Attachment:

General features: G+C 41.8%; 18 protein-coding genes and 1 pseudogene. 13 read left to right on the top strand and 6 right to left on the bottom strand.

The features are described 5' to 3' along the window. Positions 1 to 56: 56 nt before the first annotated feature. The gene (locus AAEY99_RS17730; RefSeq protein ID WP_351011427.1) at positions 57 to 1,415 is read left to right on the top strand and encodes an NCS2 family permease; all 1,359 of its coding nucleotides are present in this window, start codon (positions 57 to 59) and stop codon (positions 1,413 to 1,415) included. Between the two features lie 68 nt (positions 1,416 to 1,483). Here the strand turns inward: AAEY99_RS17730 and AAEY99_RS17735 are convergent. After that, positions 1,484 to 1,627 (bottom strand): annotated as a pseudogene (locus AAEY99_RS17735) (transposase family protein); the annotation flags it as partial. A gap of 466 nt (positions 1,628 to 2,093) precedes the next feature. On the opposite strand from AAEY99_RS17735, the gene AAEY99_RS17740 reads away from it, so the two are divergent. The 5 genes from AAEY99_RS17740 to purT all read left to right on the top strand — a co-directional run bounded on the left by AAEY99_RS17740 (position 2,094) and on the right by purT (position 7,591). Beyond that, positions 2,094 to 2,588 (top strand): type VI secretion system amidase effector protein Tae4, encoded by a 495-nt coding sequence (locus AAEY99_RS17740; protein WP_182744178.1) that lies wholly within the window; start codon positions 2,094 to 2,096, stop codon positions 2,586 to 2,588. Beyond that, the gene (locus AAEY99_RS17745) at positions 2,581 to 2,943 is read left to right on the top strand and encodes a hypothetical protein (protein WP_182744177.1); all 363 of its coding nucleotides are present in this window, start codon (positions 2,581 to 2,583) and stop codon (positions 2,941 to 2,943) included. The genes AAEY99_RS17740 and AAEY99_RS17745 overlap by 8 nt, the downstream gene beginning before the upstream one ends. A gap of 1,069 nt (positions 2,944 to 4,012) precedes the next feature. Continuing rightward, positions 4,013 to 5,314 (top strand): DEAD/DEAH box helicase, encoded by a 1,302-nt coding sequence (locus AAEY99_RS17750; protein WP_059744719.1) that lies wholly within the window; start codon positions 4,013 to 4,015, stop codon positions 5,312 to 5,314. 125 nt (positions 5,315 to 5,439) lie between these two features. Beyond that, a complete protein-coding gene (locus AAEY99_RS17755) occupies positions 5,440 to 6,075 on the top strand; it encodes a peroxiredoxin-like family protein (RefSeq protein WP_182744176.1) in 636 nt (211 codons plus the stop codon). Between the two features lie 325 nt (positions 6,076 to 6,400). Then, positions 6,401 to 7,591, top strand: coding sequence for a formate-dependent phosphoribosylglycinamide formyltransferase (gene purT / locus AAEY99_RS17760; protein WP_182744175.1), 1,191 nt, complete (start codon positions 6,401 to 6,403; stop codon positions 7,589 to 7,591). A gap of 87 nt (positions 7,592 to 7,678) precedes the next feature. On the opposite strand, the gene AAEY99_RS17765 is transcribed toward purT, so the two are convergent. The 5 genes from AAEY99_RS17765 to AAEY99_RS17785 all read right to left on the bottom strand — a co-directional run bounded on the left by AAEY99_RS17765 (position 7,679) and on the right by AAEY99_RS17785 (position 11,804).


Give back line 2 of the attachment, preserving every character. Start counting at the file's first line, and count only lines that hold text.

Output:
The features are described 5' to 3' along the window. Positions 1 to 56: 56 nt before the first annotated feature. The gene (locus AAEY99_RS17730; RefSeq protein ID WP_351011427.1) at positions 57 to 1,415 is read left to right on the top strand and encodes an NCS2 family permease; all 1,359 of its coding nucleotides are present in this window, start codon (positions 57 to 59) and stop codon (positions 1,413 to 1,415) included. Between the two features lie 68 nt (positions 1,416 to 1,483). Here the strand turns inward: AAEY99_RS17730 and AAEY99_RS17735 are convergent. After that, positions 1,484 to 1,627 (bottom strand): annotated as a pseudogene (locus AAEY99_RS17735) (transposase family protein); the annotation flags it as partial. A gap of 466 nt (positions 1,628 to 2,093) precedes the next feature. On the opposite strand from AAEY99_RS17735, the gene AAEY99_RS17740 reads away from it, so the two are divergent. The 5 genes from AAEY99_RS17740 to purT all read left to right on the top strand — a co-directional run bounded on the left by AAEY99_RS17740 (position 2,094) and on the right by purT (position 7,591). Beyond that, positions 2,094 to 2,588 (top strand): type VI secretion system amidase effector protein Tae4, encoded by a 495-nt coding sequence (locus AAEY99_RS17740; protein WP_182744178.1) that lies wholly within the window; start codon positions 2,094 to 2,096, stop codon positions 2,586 to 2,588. Beyond that, the gene (locus AAEY99_RS17745) at positions 2,581 to 2,943 is read left to right on the top strand and encodes a hypothetical protein (protein WP_182744177.1); all 363 of its coding nucleotides are present in this window, start codon (positions 2,581 to 2,583) and stop codon (positions 2,941 to 2,943) included. The genes AAEY99_RS17740 and AAEY99_RS17745 overlap by 8 nt, the downstream gene beginning before the upstream one ends. A gap of 1,069 nt (positions 2,944 to 4,012) precedes the next feature. Continuing rightward, positions 4,013 to 5,314 (top strand): DEAD/DEAH box helicase, encoded by a 1,302-nt coding sequence (locus AAEY99_RS17750; protein WP_059744719.1) that lies wholly within the window; start codon positions 4,013 to 4,015, stop codon positions 5,312 to 5,314. 125 nt (positions 5,315 to 5,439) lie between these two features. Beyond that, a complete protein-coding gene (locus AAEY99_RS17755) occupies positions 5,440 to 6,075 on the top strand; it encodes a peroxiredoxin-like family protein (RefSeq protein WP_182744176.1) in 636 nt (211 codons plus the stop codon). Between the two features lie 325 nt (positions 6,076 to 6,400). Then, positions 6,401 to 7,591, top strand: coding sequence for a formate-dependent phosphoribosylglycinamide formyltransferase (gene purT / locus AAEY99_RS17760; protein WP_182744175.1), 1,191 nt, complete (start codon positions 6,401 to 6,403; stop codon positions 7,589 to 7,591). A gap of 87 nt (positions 7,592 to 7,678) precedes the next feature. On the opposite strand, the gene AAEY99_RS17765 is transcribed toward purT, so the two are convergent. The 5 genes from AAEY99_RS17765 to AAEY99_RS17785 all read right to left on the bottom strand — a co-directional run bounded on the left by AAEY99_RS17765 (position 7,679) and on the right by AAEY99_RS17785 (position 11,804).